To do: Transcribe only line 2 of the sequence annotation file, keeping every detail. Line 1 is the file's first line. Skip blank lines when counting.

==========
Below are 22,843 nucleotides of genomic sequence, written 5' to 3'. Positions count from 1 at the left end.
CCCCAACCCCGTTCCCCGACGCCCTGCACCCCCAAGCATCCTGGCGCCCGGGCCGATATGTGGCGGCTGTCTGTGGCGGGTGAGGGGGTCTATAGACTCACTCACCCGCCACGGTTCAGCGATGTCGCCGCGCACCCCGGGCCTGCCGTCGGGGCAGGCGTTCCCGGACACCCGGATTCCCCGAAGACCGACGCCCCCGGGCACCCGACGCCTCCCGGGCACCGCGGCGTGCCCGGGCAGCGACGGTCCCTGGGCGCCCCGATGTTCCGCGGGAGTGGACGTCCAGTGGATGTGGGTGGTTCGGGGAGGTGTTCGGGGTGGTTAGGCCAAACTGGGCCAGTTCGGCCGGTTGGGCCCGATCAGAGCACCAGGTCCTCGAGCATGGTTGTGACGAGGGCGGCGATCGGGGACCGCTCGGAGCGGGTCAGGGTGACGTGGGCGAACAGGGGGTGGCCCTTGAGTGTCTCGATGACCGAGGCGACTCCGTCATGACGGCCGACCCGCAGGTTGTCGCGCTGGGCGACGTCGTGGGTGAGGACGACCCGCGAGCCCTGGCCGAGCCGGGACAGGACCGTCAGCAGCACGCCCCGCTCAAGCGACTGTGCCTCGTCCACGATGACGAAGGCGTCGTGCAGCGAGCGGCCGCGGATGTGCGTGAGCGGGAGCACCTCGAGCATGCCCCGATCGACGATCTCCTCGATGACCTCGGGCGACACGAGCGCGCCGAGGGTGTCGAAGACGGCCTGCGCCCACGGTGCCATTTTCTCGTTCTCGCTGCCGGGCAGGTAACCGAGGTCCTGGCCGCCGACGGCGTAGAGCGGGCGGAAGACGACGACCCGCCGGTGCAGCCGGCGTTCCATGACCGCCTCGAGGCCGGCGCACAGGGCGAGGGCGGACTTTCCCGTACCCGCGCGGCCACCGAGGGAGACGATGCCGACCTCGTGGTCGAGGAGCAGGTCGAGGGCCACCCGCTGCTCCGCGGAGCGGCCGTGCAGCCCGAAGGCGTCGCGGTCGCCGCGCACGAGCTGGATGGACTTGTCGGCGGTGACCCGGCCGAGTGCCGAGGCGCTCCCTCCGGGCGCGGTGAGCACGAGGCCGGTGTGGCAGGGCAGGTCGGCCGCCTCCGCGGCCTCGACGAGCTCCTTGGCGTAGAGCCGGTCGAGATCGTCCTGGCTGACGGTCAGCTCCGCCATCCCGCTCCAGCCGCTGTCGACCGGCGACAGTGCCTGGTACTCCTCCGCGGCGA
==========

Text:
CCCCAACCCCGTTCCCCGACGCCCTGCACCCCCAAGCATCCTGGCGCCCGGGCCGATATGTGGCGGCTGTCTGTGGCGGGTGAGGGGGTCTATAGACTCACTCACCCGCCACGGTTCAGCGATGTCGCCGCGCACCCCGGGCCTGCCGTCGGGGCAGGCGTTCCCGGACACCCGGATTCCCCGAAGACCGACGCCCCCGGGCACCCGACGCCTCCCGGGCACCGCGGCGTGCCCGGGCAGCGACGGTCCCTGGGCGCCCCGATGTTCCGCGGGAGTGGACGTCCAGTGGATGTGGGTGGTTCGGGGAGGTGTTCGGGGTGGTTAGGCCAAACTGGGCCAGTTCGGCCGGTTGGGCCCGATCAGAGCACCAGGTCCTCGAGCATGGTTGTGACGAGGGCGGCGATCGGGGACCGCTCGGAGCGGGTCAGGGTGACGTGGGCGAACAGGGGGTGGCCCTTGAGTGTCTCGATGACCGAGGCGACTCCGTCATGACGGCCGACCCGCAGGTTGTCGCGCTGGGCGACGTCGTGGGTGAGGACGACCCGCGAGCCCTGGCCGAGCCGGGACAGGACCGTCAGCAGCACGCCCCGCTCAAGCGACTGTGCCTCGTCCACGATGACGAAGGCGTCGTGCAGCGAGCGGCCGCGGATGTGCGTGAGCGGGAGCACCTCGAGCATGCCCCGATCGACGATCTCCTCGATGACCTCGGGCGACACGAGCGCGCCGAGGGTGTCGAAGACGGCCTGCGCCCACGGTGCCATTTTCTCGTTCTCGCTGCCGGGCAGGTAACCGAGGTCCTGGCCGCCGACGGCGTAGAGCGGGCGGAAGACGACGACCCGCCGGTGCAGCCGGCGTTCCATGACCGCCTCGAGGCCGGCGCACAGGGCGAGGGCGGACTTTCCCGTACCCGCGCGGCCACCGAGGGAGACGATGCCGACCTCGTGGTCGAGGAGCAGGTCGAGGGCCACCCGCTGCTCCGCGGAGCGGCCGTGCAGCCCGAAGGCGTCGCGGTCGCCGCGCACGAGCTGGATGGACTTGTCGGCGGTGACCCGGCCGAGTGCCGAGGCGCTCCCTCCGGGCGCGGTGAGCACGAGGCCGGTGTGGCAGGGCAGGTCGGCCGCCTCCGCGGCCTCGACGAGCTCCTTGGCGTAGAGCCGGTCGAGATCGTCCTGGCTGACGGTCAGCTCCGCCATCCCGCTCCAGCCGCTGTCGACCGGCGACAGTGCCTGGTACTCCTCCGCGGCGA